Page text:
Since 1933, Jax Café has been surf 'n' turfing its way into the hearts and duodenums of Minneapolis with an extensive menu of steaks and chops. Cavalier carnivores get professional-grade protein in the form of slow-roasted prime rib, seasoned and slathered with au jus and creamy horseradish ($30.95), or the extravagant bone-in steer tenderloin, which couples the tender cut with a giant mushroom cap or baseball hat, depending on the season ($45.95). For a seafaring adventure, Jax Café invites crustacean cravers to pick their own whole Maine lobster from a saltwater tank before savoring it under more buttery circumstances ($48). Tickle liberated taste buds with a glass of effervescent Korbel Brut ($7.50) or white wine ($5.95–$8.50) from Jax's extensive wine menu.
Amid scenic views of the Mississippi River, the two-tiered patio and all-glass-enclosed dining room treat diners to breathtaking vistas of North America's largest river system and its mermaid inhabitants basking on the shore. Not just about the scenery, at Mississippi Pub, the cooks maintain a strong passion for the food they dish out. Plating traditional pub grub and fresh seafood entrees like fish tacos and shrimp po' boys, they take a fresh approach with their menu. A full bar, boasting bottled and draft beers, shots, and cocktails, complements hearty American fare, including burgers, sandwiches, salads, and weekend breakfast options.
After spending seven seasons with the North Stars, Tom McCarthy finished his NHL career in Boston, but still he couldn't shake his Minnesota roots. In 1991, he transformed an old St. Paul gas station into a full-fledged fish shack. Since taking over the operation, Dan and Tom Flanagan have grown Mac's—the namesake remains—into a restaurant named one of the five best locales for fish and chips by CBS Minnesota, serving hand-battered cuts of fried cod, walleye, and halibut with baskets of hand-cut fries. As plastic lights shaped like walleye hang over the outdoor patio, cooks accompany the meals with sides such as coleslaw, cheese curds, and homemade bites of salt-water taffy, Poseidon's favorite adhesive.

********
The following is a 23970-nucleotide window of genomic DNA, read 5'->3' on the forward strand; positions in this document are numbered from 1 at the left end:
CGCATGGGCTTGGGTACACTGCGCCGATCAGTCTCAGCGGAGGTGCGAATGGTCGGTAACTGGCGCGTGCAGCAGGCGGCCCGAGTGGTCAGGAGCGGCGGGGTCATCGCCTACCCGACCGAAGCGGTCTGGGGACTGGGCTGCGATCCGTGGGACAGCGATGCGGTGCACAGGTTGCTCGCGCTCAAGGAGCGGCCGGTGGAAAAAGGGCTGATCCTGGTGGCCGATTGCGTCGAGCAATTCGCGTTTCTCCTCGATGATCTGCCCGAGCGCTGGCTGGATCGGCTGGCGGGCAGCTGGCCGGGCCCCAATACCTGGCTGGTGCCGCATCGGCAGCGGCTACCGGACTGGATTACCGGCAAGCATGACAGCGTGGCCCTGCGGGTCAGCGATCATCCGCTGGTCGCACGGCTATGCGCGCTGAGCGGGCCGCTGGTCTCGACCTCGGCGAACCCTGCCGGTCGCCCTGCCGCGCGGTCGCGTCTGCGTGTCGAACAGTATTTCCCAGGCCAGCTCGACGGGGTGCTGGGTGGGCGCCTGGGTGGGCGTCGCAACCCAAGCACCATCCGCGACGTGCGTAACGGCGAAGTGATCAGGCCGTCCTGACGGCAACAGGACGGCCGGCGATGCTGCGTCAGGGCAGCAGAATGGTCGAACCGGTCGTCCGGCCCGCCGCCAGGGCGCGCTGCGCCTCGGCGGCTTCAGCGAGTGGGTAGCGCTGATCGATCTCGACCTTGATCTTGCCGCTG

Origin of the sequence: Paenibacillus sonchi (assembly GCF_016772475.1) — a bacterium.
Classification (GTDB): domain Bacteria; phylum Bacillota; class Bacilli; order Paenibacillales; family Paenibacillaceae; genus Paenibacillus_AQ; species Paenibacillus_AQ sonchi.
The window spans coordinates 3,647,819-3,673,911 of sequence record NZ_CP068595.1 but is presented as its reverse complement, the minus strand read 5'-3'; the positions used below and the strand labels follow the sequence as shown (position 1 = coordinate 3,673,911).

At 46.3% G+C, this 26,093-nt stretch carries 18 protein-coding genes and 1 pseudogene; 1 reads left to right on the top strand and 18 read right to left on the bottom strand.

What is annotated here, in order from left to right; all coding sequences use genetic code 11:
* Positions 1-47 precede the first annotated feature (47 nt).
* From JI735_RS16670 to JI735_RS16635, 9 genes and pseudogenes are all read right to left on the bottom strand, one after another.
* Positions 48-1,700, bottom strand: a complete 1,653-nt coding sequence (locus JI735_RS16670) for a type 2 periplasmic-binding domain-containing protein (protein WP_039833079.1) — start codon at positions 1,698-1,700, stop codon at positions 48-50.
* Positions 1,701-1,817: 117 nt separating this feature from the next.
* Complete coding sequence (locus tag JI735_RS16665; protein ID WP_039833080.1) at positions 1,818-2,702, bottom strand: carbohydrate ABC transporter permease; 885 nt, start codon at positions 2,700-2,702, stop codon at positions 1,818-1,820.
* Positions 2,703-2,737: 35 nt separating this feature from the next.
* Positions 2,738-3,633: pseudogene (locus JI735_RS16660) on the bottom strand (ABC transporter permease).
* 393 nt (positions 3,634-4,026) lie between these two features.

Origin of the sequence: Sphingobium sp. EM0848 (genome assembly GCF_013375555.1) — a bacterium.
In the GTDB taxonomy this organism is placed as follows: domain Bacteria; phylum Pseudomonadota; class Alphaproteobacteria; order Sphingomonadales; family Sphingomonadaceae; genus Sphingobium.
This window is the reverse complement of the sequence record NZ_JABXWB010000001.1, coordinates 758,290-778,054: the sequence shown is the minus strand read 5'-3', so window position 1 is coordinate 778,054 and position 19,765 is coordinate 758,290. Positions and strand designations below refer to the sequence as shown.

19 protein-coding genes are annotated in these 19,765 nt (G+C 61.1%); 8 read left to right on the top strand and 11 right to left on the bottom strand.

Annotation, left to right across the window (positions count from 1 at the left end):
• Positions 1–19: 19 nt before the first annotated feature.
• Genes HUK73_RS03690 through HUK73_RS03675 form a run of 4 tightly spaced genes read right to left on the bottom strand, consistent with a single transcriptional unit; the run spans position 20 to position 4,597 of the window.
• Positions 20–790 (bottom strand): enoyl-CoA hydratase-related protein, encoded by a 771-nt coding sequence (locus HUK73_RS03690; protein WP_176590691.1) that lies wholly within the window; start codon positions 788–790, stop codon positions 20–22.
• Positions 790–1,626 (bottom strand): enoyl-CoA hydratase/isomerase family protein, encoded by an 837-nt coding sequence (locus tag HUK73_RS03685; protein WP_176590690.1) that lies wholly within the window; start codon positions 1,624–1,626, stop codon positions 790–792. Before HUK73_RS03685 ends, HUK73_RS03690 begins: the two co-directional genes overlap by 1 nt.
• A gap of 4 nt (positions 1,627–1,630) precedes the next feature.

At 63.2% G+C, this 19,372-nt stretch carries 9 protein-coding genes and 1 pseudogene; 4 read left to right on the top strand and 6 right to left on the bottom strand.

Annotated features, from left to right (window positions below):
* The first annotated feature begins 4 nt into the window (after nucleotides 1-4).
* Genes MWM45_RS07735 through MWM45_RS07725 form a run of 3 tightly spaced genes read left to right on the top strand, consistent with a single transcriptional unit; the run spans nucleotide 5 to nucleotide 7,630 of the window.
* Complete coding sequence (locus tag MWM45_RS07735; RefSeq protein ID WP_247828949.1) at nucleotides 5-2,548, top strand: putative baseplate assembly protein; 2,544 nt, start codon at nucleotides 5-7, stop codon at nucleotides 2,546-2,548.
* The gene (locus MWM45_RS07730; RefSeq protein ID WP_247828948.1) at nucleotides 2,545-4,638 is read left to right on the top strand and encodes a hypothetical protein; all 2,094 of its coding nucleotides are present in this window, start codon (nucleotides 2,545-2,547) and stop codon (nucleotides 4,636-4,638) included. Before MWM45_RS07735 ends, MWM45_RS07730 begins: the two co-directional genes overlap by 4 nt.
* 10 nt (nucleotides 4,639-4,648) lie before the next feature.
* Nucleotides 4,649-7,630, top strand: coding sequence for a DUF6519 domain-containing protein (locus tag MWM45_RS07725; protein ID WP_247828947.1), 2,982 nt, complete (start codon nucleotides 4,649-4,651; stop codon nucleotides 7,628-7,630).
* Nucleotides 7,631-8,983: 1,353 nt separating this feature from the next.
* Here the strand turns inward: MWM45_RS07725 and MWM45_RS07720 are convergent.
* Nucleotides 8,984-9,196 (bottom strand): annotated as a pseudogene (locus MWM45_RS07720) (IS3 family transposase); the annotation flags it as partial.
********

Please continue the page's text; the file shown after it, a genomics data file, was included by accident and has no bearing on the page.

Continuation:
Over the past three decades, The Original Gabe's By The Park's proximity to Target Center, along with the eatery’s 20 high-definition televisions, have encouraged fans to drop in for pre- and postgame meals. Beneath a trellis of wooden rafters, darts and raucous cheers fly to a soundtrack of hand-plucked TouchTunes jukebox jams. On an American-themed menu, snacks of nachos prelude entrées such as crusted new york strip steaks, and signature burgers—aptly titled to celebrate the kitchen staff’s forge-proof condiment designs.
Sprays of flowers in petite, glass vases perch atop each table, a lush reminder of the local fields where 128 Café culls the seasonal fruits, vegetables, and other ingredients which comprise its rotating menu. Mélanges of veggies mingle with pasta and couscous or provide a crisp counterpoint to tender chops, tenderloins, or barbecued baby back ribs, a house specialty. Chefs whip up each dish to be served in the softly lit dining room or from 128 Café's food truck, which frequently rolls to festivals, boulevards, and photo finishes at pinewood derbies.
At Twisted Fork Grille, locally sourced and fresh ingredients combine for American-inspired contemporary breakfasts, sandwiches, and entrees. The chefs rely on local suppliers for as many ingredients as possible, from grass-fed beef to goat cheese. Twisted Fork’s commitment to integrity and local economies extends even to its beer list, overflowing with craft microbrews that complement a roster of more than 40 wines. As they dine, patrons can lounge amid the restaurant’s cozy confines, raising a toast to their once-rumbling stomachs now sounding quieter than a spy in a library.